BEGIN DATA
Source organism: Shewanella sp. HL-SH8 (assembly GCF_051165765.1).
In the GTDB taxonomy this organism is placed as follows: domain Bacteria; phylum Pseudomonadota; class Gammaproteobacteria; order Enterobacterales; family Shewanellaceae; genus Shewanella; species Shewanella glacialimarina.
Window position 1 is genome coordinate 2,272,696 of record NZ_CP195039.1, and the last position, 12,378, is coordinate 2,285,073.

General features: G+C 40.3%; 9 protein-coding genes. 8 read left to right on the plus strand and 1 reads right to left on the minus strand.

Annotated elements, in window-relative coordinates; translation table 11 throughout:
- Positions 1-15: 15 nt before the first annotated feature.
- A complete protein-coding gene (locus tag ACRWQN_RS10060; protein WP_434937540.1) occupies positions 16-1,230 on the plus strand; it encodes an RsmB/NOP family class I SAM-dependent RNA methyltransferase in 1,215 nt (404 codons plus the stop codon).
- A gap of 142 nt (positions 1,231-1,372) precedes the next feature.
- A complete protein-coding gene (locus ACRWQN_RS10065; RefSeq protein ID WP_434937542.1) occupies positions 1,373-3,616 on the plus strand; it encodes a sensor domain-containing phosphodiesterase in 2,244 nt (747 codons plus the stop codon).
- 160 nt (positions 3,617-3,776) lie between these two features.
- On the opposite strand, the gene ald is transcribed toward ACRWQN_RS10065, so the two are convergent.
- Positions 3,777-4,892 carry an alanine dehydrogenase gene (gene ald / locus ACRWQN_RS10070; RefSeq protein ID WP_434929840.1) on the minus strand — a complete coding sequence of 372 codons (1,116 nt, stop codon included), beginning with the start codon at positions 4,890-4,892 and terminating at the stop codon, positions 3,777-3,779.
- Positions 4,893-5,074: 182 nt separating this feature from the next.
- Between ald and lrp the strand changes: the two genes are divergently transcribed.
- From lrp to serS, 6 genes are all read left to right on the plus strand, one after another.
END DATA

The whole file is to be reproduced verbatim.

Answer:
Source organism: Shewanella sp. HL-SH8 (assembly GCF_051165765.1).
In the GTDB taxonomy this organism is placed as follows: domain Bacteria; phylum Pseudomonadota; class Gammaproteobacteria; order Enterobacterales; family Shewanellaceae; genus Shewanella; species Shewanella glacialimarina.
Window position 1 is genome coordinate 2,272,696 of record NZ_CP195039.1, and the last position, 12,378, is coordinate 2,285,073.

General features: G+C 40.3%; 9 protein-coding genes. 8 read left to right on the plus strand and 1 reads right to left on the minus strand.

Annotated elements, in window-relative coordinates; translation table 11 throughout:
- Positions 1-15: 15 nt before the first annotated feature.
- A complete protein-coding gene (locus tag ACRWQN_RS10060; protein WP_434937540.1) occupies positions 16-1,230 on the plus strand; it encodes an RsmB/NOP family class I SAM-dependent RNA methyltransferase in 1,215 nt (404 codons plus the stop codon).
- A gap of 142 nt (positions 1,231-1,372) precedes the next feature.
- A complete protein-coding gene (locus ACRWQN_RS10065; RefSeq protein ID WP_434937542.1) occupies positions 1,373-3,616 on the plus strand; it encodes a sensor domain-containing phosphodiesterase in 2,244 nt (747 codons plus the stop codon).
- 160 nt (positions 3,617-3,776) lie between these two features.
- On the opposite strand, the gene ald is transcribed toward ACRWQN_RS10065, so the two are convergent.
- Positions 3,777-4,892 carry an alanine dehydrogenase gene (gene ald / locus ACRWQN_RS10070; RefSeq protein ID WP_434929840.1) on the minus strand — a complete coding sequence of 372 codons (1,116 nt, stop codon included), beginning with the start codon at positions 4,890-4,892 and terminating at the stop codon, positions 3,777-3,779.
- Positions 4,893-5,074: 182 nt separating this feature from the next.
- Between ald and lrp the strand changes: the two genes are divergently transcribed.
- From lrp to serS, 6 genes are all read left to right on the plus strand, one after another.